“It’s a new assignment but the same project. The project of creating a more loving and just society that embraces all of God’s children. That’s what my activism has always been about. And that activism has often addressed itself to power with an eye toward changing public policy,” he said, insisting he’s not moving away from his activism.
“I’m actually taking it to the next level. I’m trying to transform my activism and agitation into legislation. I’m trying to take to the halls of Washington, D.C., the concerns of ordinary people who need an advocate at that level because at the end of the day, public policy has to change.
“We have enough politicians who have little experience with the kind of service that’s been a hallmark of my life. We have enough politicians who are so focused on the next election they’re not thinking enough about the next generation. We’ve seen enough incestuous relationships between political backrooms and corporate boardrooms. I think it’s high time that the country had another moral voice in the most important deliberative body in the world.”
When Warnock announced his candidacy for the U.S. Senate in late January, he said he wanted “to make sure every voice is heard.” His church, he said, is currently a plaintiff in a lawsuit against Georgia alleging voter suppression and continues working to mobilize people to vote.
“We’ve registered 700,000 new voters in Georgia since the 2018 election,” he said.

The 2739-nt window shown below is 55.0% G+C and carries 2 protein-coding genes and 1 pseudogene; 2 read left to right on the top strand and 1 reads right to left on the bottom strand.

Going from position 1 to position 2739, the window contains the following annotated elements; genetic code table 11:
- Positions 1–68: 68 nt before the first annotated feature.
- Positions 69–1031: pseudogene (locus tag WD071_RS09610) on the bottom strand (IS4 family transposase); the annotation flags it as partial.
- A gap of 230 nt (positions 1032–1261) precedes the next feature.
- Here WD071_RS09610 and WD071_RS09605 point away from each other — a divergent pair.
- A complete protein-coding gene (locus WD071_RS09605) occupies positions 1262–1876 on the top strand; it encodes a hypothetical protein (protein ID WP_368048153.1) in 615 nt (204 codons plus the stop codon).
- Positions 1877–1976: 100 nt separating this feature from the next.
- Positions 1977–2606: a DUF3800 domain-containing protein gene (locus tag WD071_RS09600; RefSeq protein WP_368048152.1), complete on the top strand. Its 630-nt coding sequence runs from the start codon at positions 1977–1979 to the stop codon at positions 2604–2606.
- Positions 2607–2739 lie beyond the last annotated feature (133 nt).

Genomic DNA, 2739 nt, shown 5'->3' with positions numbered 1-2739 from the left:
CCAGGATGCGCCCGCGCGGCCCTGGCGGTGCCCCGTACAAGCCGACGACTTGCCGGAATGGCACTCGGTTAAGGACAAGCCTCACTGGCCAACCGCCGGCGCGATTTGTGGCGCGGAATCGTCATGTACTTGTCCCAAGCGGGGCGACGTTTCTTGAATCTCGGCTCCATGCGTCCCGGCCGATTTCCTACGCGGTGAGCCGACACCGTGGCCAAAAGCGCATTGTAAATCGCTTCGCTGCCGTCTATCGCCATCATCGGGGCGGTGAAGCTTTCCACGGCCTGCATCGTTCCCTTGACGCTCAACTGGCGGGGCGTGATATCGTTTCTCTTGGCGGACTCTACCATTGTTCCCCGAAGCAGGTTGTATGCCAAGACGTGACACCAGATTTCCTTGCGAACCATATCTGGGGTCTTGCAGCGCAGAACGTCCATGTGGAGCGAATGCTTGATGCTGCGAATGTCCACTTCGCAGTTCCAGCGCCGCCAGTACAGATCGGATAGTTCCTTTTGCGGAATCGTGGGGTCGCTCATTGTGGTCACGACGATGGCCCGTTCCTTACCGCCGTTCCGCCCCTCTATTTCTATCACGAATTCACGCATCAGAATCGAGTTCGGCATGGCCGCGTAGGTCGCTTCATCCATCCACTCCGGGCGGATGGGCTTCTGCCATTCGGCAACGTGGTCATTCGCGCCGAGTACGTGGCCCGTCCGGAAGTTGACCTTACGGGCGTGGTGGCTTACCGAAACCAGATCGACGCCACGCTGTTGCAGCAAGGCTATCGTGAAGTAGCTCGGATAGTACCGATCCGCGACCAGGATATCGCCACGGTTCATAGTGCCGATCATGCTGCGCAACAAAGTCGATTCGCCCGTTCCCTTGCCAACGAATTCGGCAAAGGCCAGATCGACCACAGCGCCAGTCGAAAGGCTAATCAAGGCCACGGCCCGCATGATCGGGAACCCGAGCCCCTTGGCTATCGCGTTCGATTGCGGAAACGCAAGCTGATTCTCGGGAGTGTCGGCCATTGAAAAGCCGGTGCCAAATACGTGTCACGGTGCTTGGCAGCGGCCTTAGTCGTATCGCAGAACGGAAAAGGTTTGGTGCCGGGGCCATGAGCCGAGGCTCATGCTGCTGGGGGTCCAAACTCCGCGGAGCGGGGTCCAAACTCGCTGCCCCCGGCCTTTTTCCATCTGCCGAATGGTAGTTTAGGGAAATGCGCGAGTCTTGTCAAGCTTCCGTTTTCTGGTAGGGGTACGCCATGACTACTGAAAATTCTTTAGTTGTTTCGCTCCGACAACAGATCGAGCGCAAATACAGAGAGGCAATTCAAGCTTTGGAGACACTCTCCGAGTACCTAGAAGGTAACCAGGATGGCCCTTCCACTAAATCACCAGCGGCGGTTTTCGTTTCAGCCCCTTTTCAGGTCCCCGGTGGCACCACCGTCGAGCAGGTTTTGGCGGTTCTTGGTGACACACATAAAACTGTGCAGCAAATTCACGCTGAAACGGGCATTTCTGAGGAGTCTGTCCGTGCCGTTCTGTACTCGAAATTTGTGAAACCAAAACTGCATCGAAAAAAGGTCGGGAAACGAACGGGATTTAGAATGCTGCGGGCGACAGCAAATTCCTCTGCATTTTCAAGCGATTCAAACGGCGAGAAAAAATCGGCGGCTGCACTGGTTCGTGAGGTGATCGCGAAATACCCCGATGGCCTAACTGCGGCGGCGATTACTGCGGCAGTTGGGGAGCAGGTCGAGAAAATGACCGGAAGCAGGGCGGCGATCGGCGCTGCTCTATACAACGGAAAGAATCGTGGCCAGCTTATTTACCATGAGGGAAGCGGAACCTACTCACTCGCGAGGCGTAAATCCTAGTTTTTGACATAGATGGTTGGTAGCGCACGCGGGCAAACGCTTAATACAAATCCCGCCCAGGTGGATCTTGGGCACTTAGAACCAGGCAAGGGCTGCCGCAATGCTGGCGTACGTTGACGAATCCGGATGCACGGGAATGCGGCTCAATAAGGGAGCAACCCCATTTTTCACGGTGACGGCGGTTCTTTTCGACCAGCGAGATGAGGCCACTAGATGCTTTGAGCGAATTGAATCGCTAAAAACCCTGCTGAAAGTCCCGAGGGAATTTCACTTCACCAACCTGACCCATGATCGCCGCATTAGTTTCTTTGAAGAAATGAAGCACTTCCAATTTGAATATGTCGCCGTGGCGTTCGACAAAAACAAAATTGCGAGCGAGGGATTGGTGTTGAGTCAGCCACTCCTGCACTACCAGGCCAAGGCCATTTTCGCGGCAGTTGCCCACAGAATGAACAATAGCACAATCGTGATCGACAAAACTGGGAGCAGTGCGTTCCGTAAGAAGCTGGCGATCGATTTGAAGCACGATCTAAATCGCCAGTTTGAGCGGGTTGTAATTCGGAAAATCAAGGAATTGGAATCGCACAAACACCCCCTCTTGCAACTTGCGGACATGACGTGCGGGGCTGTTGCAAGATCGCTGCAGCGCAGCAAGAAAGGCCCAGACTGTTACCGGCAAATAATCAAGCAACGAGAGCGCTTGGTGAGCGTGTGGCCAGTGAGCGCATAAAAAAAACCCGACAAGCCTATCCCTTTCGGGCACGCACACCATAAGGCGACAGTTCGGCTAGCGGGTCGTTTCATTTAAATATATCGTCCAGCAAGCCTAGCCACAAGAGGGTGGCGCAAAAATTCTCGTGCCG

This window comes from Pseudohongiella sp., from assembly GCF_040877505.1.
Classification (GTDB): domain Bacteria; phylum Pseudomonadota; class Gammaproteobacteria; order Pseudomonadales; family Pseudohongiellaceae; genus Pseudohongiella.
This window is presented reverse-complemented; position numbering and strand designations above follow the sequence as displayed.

Warnock has the support of Democrats in Washington and powerful advocates like Stacey Abrams, who in 2018, ran for governor in Georgia, after becoming the first black woman in the U.S. to win a gubernatorial nomination for either political party.
“As a senior pastor for 14 years, Rev. Warnock is committed to serving not only the faith community, but every community in Georgia,” said Democratic Massachusetts Rep. Ayanna Pressley in a recent statement to CP. “Rev. Warnock has seen firsthand the challenges Georgians face. He is a passionate advocate for increasing access to healthcare and education, ensuring workers are paid a living wage, and making sure that the voices of everyday Georgians echo in the halls of the U.S. Senate. I am proud to endorse Rev. Warnock’s campaign, and look forward to his leadership in the Senate.”
Warnock highlighted how Abrams lost her historic bid by 55,000 votes or “less than a point and a half” to Kemp.
“We’ve registered 700,000 new voters and a million people showed up at the Georgia primary last Tuesday in spite of all of the tricks that were being played, which is more than showed up in 2008 when Barack Obama defeated Hillary Clinton,” Warnock said. “So we will defeat voter suppression through massive voter turnout, through vote by mail and through reminding people that somebody is so afraid of their voice that they don’t want them to vote.”
The Atlanta pastor is banking on energizing voters to show up at the polls by allowing them to see their story in his.
“I’m running because I understand the struggles of ordinary people and I want them to see their story and my story and see my story in the American story,” he said.
“I had a ladder of upward mobility that allowed me to move from where I started to possibility. Nowadays, our kids growing up in struggling families and the urban centers of Atlanta and Savannah and rural towns … and they have a harder time now than I did then,” he admitted.
“They’re having to mortgage their future just to have a future. Student loan debt has now exceeded credit card debt. And so part of what’s going on is people don’t see themselves in the political partisan conversation, the predictable hackneyed arguments that go on in Washington. And so their voices are suppressed to the degree that they don’t see what’s at stake for them.”